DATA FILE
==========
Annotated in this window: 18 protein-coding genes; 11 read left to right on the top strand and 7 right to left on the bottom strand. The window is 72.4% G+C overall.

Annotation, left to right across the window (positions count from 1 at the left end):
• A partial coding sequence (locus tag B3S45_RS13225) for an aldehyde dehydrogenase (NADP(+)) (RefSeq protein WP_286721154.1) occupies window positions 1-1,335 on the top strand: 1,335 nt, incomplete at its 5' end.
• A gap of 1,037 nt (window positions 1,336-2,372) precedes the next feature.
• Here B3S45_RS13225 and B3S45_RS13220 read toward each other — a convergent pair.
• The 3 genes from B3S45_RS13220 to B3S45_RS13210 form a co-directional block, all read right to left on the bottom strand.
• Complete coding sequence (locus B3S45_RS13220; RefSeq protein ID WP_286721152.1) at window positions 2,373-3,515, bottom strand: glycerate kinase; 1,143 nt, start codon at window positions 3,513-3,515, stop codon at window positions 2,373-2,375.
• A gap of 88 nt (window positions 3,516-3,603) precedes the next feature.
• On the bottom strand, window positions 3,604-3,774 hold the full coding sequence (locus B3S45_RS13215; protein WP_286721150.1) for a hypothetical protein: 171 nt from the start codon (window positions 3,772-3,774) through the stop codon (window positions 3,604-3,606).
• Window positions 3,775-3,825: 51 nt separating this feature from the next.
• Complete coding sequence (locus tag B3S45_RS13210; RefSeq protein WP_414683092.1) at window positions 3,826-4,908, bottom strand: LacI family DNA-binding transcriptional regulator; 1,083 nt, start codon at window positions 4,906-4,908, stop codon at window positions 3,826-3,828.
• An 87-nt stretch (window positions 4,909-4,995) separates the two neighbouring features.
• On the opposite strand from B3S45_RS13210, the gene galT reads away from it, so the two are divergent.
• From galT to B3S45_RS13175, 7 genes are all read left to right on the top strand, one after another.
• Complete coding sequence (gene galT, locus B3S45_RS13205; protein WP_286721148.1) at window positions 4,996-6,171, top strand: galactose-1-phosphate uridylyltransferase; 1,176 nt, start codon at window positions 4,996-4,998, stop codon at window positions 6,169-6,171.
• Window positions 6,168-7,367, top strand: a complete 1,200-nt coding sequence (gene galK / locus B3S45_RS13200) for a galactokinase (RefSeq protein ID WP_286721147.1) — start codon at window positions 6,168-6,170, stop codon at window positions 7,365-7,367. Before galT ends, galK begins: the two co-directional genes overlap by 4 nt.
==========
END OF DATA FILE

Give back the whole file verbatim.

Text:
Annotated in this window: 18 protein-coding genes; 11 read left to right on the top strand and 7 right to left on the bottom strand. The window is 72.4% G+C overall.

Annotation, left to right across the window (positions count from 1 at the left end):
• A partial coding sequence (locus tag B3S45_RS13225) for an aldehyde dehydrogenase (NADP(+)) (RefSeq protein WP_286721154.1) occupies window positions 1-1,335 on the top strand: 1,335 nt, incomplete at its 5' end.
• A gap of 1,037 nt (window positions 1,336-2,372) precedes the next feature.
• Here B3S45_RS13225 and B3S45_RS13220 read toward each other — a convergent pair.
• The 3 genes from B3S45_RS13220 to B3S45_RS13210 form a co-directional block, all read right to left on the bottom strand.
• Complete coding sequence (locus B3S45_RS13220; RefSeq protein ID WP_286721152.1) at window positions 2,373-3,515, bottom strand: glycerate kinase; 1,143 nt, start codon at window positions 3,513-3,515, stop codon at window positions 2,373-2,375.
• A gap of 88 nt (window positions 3,516-3,603) precedes the next feature.
• On the bottom strand, window positions 3,604-3,774 hold the full coding sequence (locus B3S45_RS13215; protein WP_286721150.1) for a hypothetical protein: 171 nt from the start codon (window positions 3,772-3,774) through the stop codon (window positions 3,604-3,606).
• Window positions 3,775-3,825: 51 nt separating this feature from the next.
• Complete coding sequence (locus tag B3S45_RS13210; RefSeq protein WP_414683092.1) at window positions 3,826-4,908, bottom strand: LacI family DNA-binding transcriptional regulator; 1,083 nt, start codon at window positions 4,906-4,908, stop codon at window positions 3,826-3,828.
• An 87-nt stretch (window positions 4,909-4,995) separates the two neighbouring features.
• On the opposite strand from B3S45_RS13210, the gene galT reads away from it, so the two are divergent.
• From galT to B3S45_RS13175, 7 genes are all read left to right on the top strand, one after another.
• Complete coding sequence (gene galT, locus B3S45_RS13205; protein WP_286721148.1) at window positions 4,996-6,171, top strand: galactose-1-phosphate uridylyltransferase; 1,176 nt, start codon at window positions 4,996-4,998, stop codon at window positions 6,169-6,171.
• Window positions 6,168-7,367, top strand: a complete 1,200-nt coding sequence (gene galK / locus B3S45_RS13200) for a galactokinase (RefSeq protein ID WP_286721147.1) — start codon at window positions 6,168-6,170, stop codon at window positions 7,365-7,367. Before galT ends, galK begins: the two co-directional genes overlap by 4 nt.